Woeful Wallabies not on their Pat Malone
When Australia’s universal good guy Pat Rafter makes Lleyton Hewitt look well-mannered, you know the Australian sporting universe has been turned on its head.
Everything went wrong for Australian sport this weekend. Everything. The NZ Warriors knocked Wests Tigers out of the NRL finals, Ireland beat the Wallabies in the Rugby World Cup, Sri Lanka dominated the cricket, and the Davis Cup turned ugly on court and off.
Sheesh, even the early Melbourne Cup favourite is now a Kiwi horse. But let’s talk about the two that really hurt – the Wallabies and Davis Cup.
Losing to Ireland in the early rounds was pretty much the end of the world for Australia. As in, the end of the World Cup. Australia will likely now face South Africa in the quarter finals, then New Zealand in the semis.
Now, it just so happens that Australia has only ever met New Zealand twice in World Cups. Both times it was in the semis and both times we won.
In 1991, David Campese threw his famous no-look pass. In 2003, there was that brilliant Stirling Mortlock intercept, with salt rubbed into the wound by George Gregan’s cheeky “four more years”sledge.
All the same, who really believes we can beat them this time? Not anyone with any sense.
Sure, New Zealand are renowned World Cup chokers. But remember, they won their one and only World Cup on their own soil, way back in 1987. So they are not, repeat NOT, chokers at home. Not yet, anyway.
And we still have to beat reigning champs South Africa to get a chance at ‘em.
But let’s talk Wallabies. Or what’s left of them, anyway. Gee they were awful. Time and again, Ireland tackled so hard that they hoisted our players aloft, then promptly buried us into the turf. It was reminiscent of Irishmen in pubs raising pints of Guinness, then guzzling them down, then doing it all again.
On one occasion, Will Genia was flung back about 15 metres. The Irish also toyed with centre Pat McCabe.
Tellingly, McCabe said “he learned a few lessons in the first half”. Gee, wouldn’t it be nice if he could have completed his rugby education before the world’s biggest tournament.
The rugby scribes won’t admit it because no one would keep reading their columns, but the World Cup is over for Australia, and Robbie Deans’ Wallabies are a shambles.
Deans earned his coaching stripes at the Canterbury Crusaders, winning five Super Rugby titles in nine years. A steady stream of monstrous sheep farmer’s sons from the world’s finest rugby nursery didn’t exactly hurt his cause.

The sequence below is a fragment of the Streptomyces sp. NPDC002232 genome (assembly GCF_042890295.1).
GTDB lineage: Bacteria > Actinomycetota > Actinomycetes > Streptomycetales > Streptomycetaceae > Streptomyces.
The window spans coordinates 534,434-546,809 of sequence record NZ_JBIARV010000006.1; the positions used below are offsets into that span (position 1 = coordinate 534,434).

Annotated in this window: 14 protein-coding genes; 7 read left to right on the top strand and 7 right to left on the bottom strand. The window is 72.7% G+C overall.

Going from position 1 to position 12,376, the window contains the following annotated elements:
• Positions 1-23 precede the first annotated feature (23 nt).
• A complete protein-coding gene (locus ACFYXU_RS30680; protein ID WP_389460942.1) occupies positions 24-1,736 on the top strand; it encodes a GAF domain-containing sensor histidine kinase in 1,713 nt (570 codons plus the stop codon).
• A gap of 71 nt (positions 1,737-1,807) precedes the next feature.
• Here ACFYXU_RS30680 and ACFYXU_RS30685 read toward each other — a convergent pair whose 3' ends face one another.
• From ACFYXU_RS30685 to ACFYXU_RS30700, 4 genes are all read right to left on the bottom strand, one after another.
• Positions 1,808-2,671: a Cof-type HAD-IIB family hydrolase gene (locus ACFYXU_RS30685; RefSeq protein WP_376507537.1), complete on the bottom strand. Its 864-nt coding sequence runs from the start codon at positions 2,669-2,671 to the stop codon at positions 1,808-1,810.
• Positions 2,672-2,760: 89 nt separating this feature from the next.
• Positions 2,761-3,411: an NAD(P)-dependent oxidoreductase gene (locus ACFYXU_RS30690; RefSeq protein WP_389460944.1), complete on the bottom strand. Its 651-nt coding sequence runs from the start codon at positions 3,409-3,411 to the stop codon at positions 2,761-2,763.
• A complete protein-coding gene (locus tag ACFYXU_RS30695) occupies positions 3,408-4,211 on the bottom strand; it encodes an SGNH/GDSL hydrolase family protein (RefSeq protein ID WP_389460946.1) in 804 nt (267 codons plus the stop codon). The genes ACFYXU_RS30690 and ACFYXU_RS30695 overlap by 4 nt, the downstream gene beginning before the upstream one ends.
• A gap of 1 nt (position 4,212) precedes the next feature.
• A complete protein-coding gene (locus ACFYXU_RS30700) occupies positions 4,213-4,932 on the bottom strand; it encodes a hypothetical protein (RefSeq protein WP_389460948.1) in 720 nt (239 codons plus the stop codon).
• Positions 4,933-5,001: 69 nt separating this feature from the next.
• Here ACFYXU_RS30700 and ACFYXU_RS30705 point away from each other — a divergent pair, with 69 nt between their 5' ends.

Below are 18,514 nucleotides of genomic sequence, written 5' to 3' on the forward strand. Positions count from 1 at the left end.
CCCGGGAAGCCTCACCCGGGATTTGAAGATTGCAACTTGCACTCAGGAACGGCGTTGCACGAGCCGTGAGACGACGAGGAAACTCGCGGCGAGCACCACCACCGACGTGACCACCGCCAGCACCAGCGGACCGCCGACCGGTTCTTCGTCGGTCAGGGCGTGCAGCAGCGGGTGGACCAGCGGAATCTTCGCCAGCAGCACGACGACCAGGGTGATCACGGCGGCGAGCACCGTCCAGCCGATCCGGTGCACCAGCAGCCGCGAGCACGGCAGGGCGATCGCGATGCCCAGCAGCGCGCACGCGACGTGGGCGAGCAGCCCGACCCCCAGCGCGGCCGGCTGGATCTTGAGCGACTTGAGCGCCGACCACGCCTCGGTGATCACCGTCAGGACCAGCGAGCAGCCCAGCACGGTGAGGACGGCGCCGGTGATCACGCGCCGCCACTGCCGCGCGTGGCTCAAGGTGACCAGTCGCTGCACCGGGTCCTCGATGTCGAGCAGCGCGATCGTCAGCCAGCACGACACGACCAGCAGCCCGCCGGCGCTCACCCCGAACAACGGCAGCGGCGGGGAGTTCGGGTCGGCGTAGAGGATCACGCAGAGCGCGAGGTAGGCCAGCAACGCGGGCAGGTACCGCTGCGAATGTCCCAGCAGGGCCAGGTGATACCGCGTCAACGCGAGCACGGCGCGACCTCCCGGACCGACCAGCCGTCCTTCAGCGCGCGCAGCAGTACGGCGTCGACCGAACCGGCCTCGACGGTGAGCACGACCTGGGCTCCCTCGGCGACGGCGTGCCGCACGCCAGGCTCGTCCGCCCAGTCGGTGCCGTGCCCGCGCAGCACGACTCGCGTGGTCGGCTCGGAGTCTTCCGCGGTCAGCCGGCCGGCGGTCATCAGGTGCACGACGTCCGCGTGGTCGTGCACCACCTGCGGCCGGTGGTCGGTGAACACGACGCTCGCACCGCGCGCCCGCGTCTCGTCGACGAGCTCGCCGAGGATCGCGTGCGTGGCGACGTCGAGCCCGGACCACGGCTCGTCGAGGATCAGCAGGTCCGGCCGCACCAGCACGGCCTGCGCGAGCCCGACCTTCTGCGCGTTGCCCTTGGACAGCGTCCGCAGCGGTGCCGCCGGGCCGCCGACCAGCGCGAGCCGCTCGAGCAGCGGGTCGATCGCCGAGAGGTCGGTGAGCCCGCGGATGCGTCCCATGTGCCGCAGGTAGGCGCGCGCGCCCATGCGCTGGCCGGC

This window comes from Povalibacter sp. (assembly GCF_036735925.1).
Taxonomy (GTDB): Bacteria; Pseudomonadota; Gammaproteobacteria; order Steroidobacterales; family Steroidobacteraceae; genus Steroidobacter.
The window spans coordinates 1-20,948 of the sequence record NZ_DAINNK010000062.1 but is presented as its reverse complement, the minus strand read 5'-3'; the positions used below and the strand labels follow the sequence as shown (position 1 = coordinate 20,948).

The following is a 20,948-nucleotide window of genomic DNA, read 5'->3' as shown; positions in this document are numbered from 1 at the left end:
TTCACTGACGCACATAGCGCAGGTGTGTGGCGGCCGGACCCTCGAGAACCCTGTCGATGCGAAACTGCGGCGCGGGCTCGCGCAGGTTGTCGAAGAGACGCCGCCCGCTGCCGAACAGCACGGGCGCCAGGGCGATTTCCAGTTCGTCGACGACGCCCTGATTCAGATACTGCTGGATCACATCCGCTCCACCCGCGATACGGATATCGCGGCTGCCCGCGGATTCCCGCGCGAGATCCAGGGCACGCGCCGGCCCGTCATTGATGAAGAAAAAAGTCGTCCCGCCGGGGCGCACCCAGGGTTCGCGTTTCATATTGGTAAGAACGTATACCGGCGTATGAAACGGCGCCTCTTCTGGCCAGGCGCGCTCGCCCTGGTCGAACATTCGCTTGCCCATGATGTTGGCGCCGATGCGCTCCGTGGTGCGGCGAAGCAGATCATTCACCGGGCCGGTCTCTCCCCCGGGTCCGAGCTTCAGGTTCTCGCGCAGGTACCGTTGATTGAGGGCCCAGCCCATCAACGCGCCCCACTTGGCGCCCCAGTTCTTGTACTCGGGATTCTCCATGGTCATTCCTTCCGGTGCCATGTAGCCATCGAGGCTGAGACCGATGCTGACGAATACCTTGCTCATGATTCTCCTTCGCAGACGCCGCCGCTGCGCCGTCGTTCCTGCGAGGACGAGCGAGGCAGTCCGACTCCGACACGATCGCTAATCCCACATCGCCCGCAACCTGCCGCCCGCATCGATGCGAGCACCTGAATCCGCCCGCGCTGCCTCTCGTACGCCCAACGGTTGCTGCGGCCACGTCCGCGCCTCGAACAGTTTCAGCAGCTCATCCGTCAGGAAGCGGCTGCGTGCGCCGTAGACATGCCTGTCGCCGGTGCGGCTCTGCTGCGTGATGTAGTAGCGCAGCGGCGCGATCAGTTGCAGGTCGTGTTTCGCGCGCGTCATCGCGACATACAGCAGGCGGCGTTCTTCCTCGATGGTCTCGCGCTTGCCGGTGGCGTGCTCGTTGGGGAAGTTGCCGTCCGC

Here in Australia, there is no such production line. Playing ranks are thin, in what is essentially a minority sport, played largely in private schools. Bottom line: great players, great coaching record. Average players, average coaching record.
Analyse it to death if you must, but if you’ve got a better theory, Deans himself would no doubt like to hear it. For all the brilliance of Quade Cooper, Will Genia and the Queensland Reds this year, the Wallabies still don’t seem tough enough up front.
Speaking of leaders who struggle with inadequate cattle, let’s turn to one Patrick Rafter, the former Australian of the Year who yesterday had one of the bigger whinges of the year at the Davis Cup.
Rafter, Australia’s Davis Cup captain, had a point. In fact, he had two perfectly valid points.
His whinge over the faulty beepy device that was wrongly calling “lets” was totally valid, though his tone was far too combative. His later whinges over the fading light was just as legitimate, though again, he was far too angry.
Where was the good-natured Pat of old? Where was the guy who won the New York crowd’s heart by repeatedly calling “sorry mate” when his ball tosses went awry against compatriot mark Philippoussis in the 1998 US Open final?
Pat’s rants at the ump weren’t nearly as distasteful as Serena Williams vile US Open outbursts last week, but it wasn’t a good look. And as mentioned, he made Lleyton Hewitt look placid, which is no mean feat.
Anyway, we finally lost the unlosable Davis Cup tie this morning. Here’s what we know. Hewitt is past it, Tomic ain’t there yet and Pat needs a lie down. What a shocking comedown of a weekend for Aussie sport, in the tennis and elsewhere.
On the positive side, at least the Australian teams are doing well in the AFL.
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